WELCOME TO SPRING! I’m absolutely thrilled for the sunshine and blooms (though I hear it’s snowing on the East Coast?)
For each Lars Book Club book we’ll be recapping the previous book and announcing the new book in the same post. You can find both after the jump from Lars contributor, Julie Richardson.
Book for April
It’s no secret that Lars and its readers love flowers! Any and every kind! They’ve been an integral part of and a large reason for the growth of Brittany’s blog. She’s extremely talented with paper, amiright?? So we’re taking our reading in a different (nonfiction!) direction this month. The Reason for Flowers: Their History, Culture, Biology, and How They Change Our Lives by Stephen Buchmann is a fascinating look at everything about flowers. And I mean everything. Don’t be frightened or intimidated by the scientific talk! His extensive research goes from how flowers have adapted and changed, to what flowers mean in different cultures, to our countless uses of them…all of it is eye-opening. I’m fairly certain you won’t look at flowers the same way again. Come back in a month and tell me the most interesting new fact you learned about flowers. Enjoy!
Before Green Gables by Budge Wilson (March’s book)
Did you enjoy Before Green Gables?? I sure did. Was it what you were expecting and how you pictured Anne’s early childhood? I came up with a few questions or discussion points to think about. Feel free to share your thoughts, reactions, or favorite parts in the comments section!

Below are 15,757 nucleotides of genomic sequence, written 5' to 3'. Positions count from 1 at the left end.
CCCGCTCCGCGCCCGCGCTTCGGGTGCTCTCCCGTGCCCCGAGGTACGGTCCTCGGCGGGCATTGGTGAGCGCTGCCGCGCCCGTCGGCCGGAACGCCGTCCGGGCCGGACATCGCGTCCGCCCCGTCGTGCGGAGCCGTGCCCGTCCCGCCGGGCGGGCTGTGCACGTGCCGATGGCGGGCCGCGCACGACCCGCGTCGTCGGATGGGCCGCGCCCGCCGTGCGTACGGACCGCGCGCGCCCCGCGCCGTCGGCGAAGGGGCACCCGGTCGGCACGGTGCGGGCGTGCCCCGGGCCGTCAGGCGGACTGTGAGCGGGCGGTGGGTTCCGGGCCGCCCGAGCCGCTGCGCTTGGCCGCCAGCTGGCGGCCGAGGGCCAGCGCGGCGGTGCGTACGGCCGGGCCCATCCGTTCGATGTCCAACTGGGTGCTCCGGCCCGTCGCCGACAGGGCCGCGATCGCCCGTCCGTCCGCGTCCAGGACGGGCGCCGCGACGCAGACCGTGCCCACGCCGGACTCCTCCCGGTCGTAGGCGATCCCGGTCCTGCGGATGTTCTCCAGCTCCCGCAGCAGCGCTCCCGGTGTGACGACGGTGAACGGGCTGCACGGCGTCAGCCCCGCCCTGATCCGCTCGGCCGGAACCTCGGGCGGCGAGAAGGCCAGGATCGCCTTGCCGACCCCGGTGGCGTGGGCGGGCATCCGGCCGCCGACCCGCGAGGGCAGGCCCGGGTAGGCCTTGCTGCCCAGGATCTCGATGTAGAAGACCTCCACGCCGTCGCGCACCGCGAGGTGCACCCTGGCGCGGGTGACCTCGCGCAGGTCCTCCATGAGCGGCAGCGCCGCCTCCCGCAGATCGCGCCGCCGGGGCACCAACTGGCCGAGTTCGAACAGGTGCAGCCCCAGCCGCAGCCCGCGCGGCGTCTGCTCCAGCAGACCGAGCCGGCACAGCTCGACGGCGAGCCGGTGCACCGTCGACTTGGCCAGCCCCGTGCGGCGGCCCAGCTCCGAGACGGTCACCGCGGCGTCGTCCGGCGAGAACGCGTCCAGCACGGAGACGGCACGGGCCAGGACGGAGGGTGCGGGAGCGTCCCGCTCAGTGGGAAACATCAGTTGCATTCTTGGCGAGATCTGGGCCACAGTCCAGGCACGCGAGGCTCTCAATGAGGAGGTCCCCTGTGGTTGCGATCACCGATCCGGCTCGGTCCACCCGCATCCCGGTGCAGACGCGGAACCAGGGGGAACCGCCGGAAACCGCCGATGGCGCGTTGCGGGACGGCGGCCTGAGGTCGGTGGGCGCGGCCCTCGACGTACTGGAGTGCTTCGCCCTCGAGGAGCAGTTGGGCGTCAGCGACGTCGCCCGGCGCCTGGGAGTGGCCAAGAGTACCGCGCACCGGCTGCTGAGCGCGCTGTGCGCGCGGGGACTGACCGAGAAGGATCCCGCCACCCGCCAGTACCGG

1. Walter and Bertha Shirley were both teachers one of literature, the other math, one “absent-minded and untidy” with wild red hair, the other serene, tidy, and blonde, with an exquisite nose. For you diehard Anne fans, was this how you’d pictured Anne’s parents? Can you see them both in the Anne that you know?
2. I love the pages where Anne is named, where Bertha describes her as “…so eager, and so alive…and smart.”(p.29) Then Joanna thinks to herself that “…she was certain that Anne was going to be able to stand up to whatever life threw at her…she was certain that this little person, this funny looking little child, was going to prevail.” Why/how do you think Joanna seems to know (with a slight sense of foreboding) that this girl will encounter hardship, but will also have the strength to overcome it?
3. Anne’s tender heart is drawn to (and she often becomes friends with) the most unlikely of beings, whether they be real or imaginary: Katie Maurice, Mr. Johnson, Mrs. Archibald, Sadie, Lochinvar the cat, little Noah, Violetta the echo, Miss Haggerty, even Mr. Thomas at times. Why do you think this is so?
4. Anne suffers heartbreak and loss over and over. Did your own heart break with hers?? Could you understand how “Anne’s angers were ferocious and deep”? In that same paragraph (p.203), it says, forgiveness, but so far it hadn’t quite happened.” Do you feel that Budge Wilson successfully laid the groundwork for the Anne that we meet later at Green Gables? (and yells at Rachel Lynde? and breaks her slate over Gilbert’s head? Ha!)
5. Attending school is like heaven for word-loving Anne, and she is fortunate enough to have loving, understanding schoolteachers like Ms. Henderson and Mr. McDougall, who almost seem to fill the soft, parental void she yearned for. Were you ever profoundly influenced by a beloved teacher?
“She was working on There were so many lovely (and sad) parts in this book, but I do hope you liked getting a glimpse of young Anne! Here are a few further reading suggestions if you’d like to read more about Anne or other characters like her: (I have not yet read Craker or Gammel’s books, but wholeheartedly recommend the others.)
Anne of Green Gables series by L.M. Montgomery
Emily of New Moon series by L.M. Montgomery
Jane of Lantern Hill by L.M. Montgomery
to Laura Ingalls Wilder by Erin Blakemore
Orphan in Us All by Lorilee Craker
Montgomery and Her Literary Classic by Irene Gammel
Lars Book Club hosted by Julie Richardson